Living spiders, preferably large ones, in cages; individual specimens in battery jars or wide-mouth bottles herunterladen. Cocoons. Simple lenses.
Each pupil may feel sure that if treated fairly any of the common spiders may be handled without fear of bite or injury herunterladen.
1. Note that the spider’s body is of two regions, the head-thorax and the abdomen, and that it is supported by eight legs. To what part of the body are the legs attached microsoft office kostenlos downloaden vollversion deutsch chip?
2. Find the feelers; if they are club-shaped, your specimen is a male. State their number and tell where they are attached. What is the sex of your spider?
3. Usually there are eight tiny near-sighted eyes on the front of the head. State the color of the eyes and by a diagram indicate their arrangement.
4. With what kind of material is the body covered (use the lens)?
5. What is the color of your specimen? What special markings has it?
6. Holding the spider aloft in your fingers, allow it to drop upon the thread it will spin, and watch it climb and spin. Record the number of the spinners, their situation, and how they act. Are the threads sticky? If so, why doesn’t the spider stick to its web? Is the web used for a home or for a snare?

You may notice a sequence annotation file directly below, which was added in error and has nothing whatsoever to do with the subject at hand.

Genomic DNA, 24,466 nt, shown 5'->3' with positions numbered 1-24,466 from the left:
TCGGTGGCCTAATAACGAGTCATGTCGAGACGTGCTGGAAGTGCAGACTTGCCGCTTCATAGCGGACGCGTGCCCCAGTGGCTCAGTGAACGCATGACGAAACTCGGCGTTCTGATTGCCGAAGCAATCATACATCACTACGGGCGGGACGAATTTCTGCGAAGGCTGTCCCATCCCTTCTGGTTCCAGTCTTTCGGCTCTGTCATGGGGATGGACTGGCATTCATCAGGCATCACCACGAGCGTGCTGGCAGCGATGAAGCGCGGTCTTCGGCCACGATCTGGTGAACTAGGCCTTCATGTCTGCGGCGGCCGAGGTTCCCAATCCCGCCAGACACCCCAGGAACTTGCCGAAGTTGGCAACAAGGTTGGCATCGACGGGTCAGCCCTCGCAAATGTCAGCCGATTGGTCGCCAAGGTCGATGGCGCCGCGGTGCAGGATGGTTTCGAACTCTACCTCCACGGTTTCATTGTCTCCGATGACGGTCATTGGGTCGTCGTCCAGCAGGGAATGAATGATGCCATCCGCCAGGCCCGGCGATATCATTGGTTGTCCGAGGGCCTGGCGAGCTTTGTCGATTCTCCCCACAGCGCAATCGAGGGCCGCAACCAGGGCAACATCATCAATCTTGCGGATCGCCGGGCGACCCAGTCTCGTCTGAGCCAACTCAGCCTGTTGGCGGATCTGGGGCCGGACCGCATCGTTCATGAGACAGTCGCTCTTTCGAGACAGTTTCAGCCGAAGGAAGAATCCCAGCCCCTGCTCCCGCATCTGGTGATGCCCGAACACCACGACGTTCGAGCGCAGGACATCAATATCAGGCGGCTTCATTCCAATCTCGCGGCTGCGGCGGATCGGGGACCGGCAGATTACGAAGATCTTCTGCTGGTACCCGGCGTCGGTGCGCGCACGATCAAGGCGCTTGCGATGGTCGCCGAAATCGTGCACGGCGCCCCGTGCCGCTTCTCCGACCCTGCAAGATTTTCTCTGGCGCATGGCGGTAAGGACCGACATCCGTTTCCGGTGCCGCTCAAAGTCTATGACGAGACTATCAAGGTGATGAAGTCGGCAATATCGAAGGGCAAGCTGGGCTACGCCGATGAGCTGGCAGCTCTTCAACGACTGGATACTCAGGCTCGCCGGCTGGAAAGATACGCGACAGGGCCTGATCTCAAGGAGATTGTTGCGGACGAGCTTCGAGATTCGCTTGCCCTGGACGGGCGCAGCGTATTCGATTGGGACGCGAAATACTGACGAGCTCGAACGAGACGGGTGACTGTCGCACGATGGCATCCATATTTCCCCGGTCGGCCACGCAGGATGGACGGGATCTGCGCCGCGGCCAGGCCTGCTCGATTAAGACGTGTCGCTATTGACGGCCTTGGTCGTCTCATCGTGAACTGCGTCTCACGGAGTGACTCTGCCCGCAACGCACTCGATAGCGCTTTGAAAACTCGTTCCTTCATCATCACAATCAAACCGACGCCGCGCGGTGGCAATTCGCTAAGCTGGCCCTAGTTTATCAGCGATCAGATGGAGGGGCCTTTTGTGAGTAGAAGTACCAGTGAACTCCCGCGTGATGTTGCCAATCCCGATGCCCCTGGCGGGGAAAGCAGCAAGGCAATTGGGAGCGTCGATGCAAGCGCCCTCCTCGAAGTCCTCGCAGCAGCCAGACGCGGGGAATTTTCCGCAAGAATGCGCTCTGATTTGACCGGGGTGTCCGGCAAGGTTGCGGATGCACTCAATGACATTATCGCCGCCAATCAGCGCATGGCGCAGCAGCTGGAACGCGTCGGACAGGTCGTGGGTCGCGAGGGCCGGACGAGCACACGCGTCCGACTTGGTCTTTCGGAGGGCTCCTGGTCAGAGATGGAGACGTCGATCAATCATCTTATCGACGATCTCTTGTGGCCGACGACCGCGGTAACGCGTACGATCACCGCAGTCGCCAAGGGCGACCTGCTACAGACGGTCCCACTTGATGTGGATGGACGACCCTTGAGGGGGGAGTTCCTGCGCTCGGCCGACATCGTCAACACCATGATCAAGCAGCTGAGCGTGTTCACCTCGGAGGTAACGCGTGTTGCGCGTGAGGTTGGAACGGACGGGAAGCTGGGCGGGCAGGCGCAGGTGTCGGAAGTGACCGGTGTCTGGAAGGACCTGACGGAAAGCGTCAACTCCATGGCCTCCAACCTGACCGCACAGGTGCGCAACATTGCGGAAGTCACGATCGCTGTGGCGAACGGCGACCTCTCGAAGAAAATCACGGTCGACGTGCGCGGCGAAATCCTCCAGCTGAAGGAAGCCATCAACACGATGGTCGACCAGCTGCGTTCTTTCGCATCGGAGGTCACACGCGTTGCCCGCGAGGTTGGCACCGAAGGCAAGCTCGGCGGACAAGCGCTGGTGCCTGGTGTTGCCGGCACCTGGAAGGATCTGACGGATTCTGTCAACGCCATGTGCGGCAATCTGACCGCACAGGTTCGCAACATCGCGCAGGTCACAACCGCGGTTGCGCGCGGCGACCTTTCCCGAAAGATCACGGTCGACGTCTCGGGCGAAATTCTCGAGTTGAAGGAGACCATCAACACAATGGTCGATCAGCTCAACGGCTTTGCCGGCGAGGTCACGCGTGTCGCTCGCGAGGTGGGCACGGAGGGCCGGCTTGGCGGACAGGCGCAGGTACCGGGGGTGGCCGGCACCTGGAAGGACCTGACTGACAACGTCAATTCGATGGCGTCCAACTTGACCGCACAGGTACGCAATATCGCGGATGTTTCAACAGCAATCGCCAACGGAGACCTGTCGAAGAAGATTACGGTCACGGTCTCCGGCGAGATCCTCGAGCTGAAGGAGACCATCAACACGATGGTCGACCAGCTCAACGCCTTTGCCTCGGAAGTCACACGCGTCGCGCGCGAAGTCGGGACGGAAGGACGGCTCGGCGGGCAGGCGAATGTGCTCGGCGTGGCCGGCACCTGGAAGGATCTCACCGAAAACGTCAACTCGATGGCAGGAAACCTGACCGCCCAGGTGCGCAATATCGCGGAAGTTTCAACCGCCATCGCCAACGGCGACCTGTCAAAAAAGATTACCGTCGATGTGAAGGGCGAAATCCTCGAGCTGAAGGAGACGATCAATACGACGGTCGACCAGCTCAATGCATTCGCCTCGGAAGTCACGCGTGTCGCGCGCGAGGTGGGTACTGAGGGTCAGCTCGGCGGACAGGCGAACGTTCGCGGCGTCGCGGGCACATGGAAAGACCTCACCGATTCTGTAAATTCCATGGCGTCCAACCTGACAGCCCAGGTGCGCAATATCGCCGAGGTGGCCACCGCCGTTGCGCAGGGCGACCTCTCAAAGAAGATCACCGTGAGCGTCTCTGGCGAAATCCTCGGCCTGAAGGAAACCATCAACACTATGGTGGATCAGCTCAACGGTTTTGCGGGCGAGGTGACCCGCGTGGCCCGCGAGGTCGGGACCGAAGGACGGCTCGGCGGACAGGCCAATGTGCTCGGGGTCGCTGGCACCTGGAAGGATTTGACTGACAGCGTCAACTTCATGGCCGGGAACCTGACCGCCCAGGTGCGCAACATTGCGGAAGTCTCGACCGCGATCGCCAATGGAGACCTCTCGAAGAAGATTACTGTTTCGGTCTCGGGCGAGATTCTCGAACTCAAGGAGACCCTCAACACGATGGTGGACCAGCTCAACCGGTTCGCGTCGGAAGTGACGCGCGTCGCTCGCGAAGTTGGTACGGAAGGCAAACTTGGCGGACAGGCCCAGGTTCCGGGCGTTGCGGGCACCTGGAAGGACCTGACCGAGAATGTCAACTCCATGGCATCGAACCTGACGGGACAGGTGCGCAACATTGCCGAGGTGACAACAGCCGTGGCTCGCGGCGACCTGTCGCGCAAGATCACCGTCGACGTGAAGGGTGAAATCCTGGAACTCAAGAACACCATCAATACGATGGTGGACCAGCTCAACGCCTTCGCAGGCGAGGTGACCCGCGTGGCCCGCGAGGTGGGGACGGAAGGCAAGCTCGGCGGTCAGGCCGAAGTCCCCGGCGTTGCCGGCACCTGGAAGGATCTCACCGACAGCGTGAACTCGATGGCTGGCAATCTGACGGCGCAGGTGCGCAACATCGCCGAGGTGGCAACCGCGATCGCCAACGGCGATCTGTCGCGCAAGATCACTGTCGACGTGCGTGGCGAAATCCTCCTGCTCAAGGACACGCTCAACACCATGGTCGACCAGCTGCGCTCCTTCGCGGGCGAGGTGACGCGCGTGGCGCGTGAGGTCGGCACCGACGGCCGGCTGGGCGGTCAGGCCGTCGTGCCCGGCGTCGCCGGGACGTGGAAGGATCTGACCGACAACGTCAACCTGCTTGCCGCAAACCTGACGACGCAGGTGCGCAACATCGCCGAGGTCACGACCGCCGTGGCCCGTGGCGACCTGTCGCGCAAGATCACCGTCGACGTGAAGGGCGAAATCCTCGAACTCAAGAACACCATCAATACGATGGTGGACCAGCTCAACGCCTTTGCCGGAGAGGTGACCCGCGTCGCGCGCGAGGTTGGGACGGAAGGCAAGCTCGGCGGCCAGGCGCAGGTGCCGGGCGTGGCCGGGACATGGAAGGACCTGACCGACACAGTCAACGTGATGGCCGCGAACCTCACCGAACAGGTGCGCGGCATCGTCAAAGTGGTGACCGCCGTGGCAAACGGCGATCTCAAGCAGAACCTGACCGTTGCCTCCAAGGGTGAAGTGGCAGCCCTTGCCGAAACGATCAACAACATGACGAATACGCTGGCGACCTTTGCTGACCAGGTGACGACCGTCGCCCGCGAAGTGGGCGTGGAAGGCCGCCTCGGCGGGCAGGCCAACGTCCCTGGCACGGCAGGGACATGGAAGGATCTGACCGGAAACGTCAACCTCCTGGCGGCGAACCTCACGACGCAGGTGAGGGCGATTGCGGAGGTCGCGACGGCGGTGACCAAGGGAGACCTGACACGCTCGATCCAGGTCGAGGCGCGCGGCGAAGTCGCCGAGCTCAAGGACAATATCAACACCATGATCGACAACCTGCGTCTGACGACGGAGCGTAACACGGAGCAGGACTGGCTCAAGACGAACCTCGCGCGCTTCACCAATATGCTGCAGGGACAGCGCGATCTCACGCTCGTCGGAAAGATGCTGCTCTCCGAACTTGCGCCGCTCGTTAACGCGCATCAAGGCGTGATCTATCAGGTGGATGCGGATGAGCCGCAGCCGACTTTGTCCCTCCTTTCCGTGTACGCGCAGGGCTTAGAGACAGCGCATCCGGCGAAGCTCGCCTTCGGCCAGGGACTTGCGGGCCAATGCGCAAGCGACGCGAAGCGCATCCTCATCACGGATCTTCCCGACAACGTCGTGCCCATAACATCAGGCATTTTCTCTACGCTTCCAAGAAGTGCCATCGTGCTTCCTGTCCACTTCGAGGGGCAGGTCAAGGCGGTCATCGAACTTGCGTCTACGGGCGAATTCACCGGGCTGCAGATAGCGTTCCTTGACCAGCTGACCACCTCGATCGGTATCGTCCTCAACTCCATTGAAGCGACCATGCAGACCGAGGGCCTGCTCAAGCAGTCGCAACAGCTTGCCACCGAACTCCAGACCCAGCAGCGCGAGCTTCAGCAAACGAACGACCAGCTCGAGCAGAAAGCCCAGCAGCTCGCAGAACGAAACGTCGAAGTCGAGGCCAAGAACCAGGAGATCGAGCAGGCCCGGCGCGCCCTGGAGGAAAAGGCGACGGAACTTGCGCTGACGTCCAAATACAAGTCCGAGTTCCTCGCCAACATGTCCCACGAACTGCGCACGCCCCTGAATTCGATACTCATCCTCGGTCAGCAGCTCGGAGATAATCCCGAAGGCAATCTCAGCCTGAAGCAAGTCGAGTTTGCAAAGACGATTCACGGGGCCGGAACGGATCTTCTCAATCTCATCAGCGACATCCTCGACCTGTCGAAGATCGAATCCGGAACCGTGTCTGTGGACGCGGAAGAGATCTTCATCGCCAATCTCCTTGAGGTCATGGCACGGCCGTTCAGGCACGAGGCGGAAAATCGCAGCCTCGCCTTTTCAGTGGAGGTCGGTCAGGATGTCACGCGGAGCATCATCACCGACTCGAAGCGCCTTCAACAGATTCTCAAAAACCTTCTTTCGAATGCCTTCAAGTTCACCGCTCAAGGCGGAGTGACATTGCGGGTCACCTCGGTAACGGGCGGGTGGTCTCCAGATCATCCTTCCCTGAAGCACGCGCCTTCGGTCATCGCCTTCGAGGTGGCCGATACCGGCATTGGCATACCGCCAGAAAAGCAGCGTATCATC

7. Try to discover how the feet are enabled to cling to the thread.
8. Examine a cocoon, noting its outer form and structure, and look for an opening at the top. If you can open a cocoon carefully with scissors, look for its two coats and inspect its contents.
9. State three uses for the spider’s silk.
10. What is the work of spiders amongst the animal population of the earth, or of what use are they?
11. Out of doors find webs of various kinds: wheel web, tent web, triangle web, etc.
12. How do the jumping spiders differ from others in their spinning and feeding habits?
13. Look up what is meant by ballooning spiders. Find out when ballooning occurs and what is accomplished by it.
Find out the name of your kind of spider.
a. The entire spider, seen from above.
b. A cocoon.